What Is Employment Law?

Employment law covers employee rights, requirements and protections. It covers things like pay regulations; restrictions on employees’ ability to talk about their employers (known as restrictive covenants); and the laws against discrimination based on race, religion, sex, age or national origin.


For example, when deciding which workers to lay off, an employer cannot choose the oldest employees. It is also illegal to provide false or negative references.

At-will employment

Employment at will is the default status for employees in most states, and it means that employers can terminate working relationships at any time without notice or negative consequences. This differs from contract employment, which usually involves specific terms of duration and job requirements that must be met before termination. It also does not allow for the guarantee of benefits, such as health insurance, provided in an employment contract.

However, some exceptions exist to at-will employment. For instance, the law prohibits firing an employee for reasons that violate federal and state laws regarding discrimination or harassment in the workplace (see Nolo’s article Discrimination in the Workplace), as well as retaliating against workers who report illegal or unethical behavior by an employer. Additionally, it is against public policy to fire an employee for exercising a number of legal rights, such as taking time off to vote or serve on a jury.

Despite these exceptions, it is important to realize that at-will employment still provides less stability than other types of employment. For example, if an employer promises a certain length of employment, courts will disregard this promise as an oral assurance rather than a legally enforceable contractual agreement. Furthermore, in many cases, employees are not given written notice that their employment is at will or an explicit disclaimer in the company’s policies and procedures manual. This can create confusion and mislead an employee about their legal rights.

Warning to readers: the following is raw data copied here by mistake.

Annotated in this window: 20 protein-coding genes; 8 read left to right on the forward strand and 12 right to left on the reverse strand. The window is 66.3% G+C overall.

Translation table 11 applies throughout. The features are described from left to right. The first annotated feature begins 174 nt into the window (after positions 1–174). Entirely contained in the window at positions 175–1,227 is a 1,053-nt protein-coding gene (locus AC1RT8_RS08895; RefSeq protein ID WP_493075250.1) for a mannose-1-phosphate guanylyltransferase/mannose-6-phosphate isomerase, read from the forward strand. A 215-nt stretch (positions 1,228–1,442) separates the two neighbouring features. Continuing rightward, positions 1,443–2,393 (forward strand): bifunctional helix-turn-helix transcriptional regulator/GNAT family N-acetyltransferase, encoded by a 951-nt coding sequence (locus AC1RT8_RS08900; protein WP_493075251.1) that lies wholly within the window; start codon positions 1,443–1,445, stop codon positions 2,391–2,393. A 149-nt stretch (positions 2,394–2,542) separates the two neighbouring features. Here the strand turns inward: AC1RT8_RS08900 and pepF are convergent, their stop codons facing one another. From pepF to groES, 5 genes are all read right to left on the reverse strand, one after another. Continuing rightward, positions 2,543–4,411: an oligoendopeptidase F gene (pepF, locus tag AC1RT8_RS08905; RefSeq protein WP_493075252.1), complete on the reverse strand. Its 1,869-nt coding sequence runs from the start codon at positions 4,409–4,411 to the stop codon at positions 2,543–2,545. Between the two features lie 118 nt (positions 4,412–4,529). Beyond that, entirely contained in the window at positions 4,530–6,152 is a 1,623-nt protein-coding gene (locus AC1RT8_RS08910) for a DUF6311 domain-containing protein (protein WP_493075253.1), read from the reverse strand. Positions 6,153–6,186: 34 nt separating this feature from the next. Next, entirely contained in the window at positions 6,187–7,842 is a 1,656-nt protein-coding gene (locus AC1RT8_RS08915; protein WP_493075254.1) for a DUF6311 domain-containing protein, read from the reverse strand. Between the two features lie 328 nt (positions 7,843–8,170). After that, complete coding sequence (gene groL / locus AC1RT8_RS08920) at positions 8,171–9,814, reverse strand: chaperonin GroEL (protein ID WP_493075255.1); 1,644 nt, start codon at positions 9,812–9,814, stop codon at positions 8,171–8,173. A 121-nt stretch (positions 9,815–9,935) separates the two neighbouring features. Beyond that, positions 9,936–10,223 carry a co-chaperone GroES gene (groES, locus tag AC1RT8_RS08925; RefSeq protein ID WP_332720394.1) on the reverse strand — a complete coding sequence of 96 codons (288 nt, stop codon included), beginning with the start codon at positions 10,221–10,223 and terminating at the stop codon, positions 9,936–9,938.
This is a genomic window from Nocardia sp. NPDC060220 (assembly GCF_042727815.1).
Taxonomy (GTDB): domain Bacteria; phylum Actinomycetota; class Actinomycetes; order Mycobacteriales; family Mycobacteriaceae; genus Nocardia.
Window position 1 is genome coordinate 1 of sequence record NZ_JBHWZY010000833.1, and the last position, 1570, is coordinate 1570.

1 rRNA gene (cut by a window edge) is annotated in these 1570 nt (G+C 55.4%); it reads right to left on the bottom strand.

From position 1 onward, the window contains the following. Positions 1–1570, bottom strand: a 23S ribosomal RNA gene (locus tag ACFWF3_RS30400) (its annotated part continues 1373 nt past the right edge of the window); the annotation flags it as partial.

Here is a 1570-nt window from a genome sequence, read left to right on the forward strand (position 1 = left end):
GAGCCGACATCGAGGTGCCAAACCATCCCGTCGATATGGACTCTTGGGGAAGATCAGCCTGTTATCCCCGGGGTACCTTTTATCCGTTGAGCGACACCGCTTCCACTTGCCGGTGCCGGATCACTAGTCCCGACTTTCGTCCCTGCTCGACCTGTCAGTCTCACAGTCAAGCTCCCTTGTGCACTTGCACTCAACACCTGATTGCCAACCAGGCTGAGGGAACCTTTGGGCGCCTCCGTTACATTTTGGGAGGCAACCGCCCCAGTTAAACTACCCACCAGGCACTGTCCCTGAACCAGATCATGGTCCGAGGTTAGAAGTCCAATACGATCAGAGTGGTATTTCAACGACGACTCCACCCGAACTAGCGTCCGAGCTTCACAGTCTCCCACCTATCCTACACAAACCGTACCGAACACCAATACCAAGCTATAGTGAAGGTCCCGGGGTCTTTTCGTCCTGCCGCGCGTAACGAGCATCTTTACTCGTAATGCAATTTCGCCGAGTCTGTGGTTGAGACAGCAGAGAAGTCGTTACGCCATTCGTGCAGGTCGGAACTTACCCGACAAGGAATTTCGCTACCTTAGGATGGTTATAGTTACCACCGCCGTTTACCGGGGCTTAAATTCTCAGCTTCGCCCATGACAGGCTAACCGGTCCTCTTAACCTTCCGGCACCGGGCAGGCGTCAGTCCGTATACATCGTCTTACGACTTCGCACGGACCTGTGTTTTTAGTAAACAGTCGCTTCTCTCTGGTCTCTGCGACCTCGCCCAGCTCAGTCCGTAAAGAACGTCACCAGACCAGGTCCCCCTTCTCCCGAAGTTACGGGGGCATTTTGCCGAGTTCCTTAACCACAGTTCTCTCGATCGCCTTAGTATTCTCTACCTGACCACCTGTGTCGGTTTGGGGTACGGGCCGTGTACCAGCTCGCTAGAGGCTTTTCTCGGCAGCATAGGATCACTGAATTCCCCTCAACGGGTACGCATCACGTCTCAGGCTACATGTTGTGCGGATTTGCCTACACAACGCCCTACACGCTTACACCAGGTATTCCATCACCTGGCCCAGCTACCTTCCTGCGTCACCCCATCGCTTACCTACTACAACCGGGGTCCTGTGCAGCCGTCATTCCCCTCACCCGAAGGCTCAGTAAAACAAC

Discrimination in the workplace

Workplace discrimination negatively affects significant numbers of people each year. It also costs companies money in lost productivity, says Jennica Webster, Ph.D., an instructor in the Marquette online Master of Management program. Employment laws aim to protect employees from discriminatory actions by employers and co-workers.

For example, it’s illegal for employers to make employment decisions based on a person’s race, color, religion, national origin, sex (including gender identity, sexual orientation and pregnancy), age (40 or older), disability or genetic information. It’s also against the law for an employer to provide different treatment or benefits to an employee based on these characteristics. Examples of this include granting breaks, approving leave or assigning work stations. Differential treatment can only be allowed if it is a bona fide occupational requirement or a necessary condition of employment and the employer can show that failure to meet that requirement would pose an undue hardship on the company.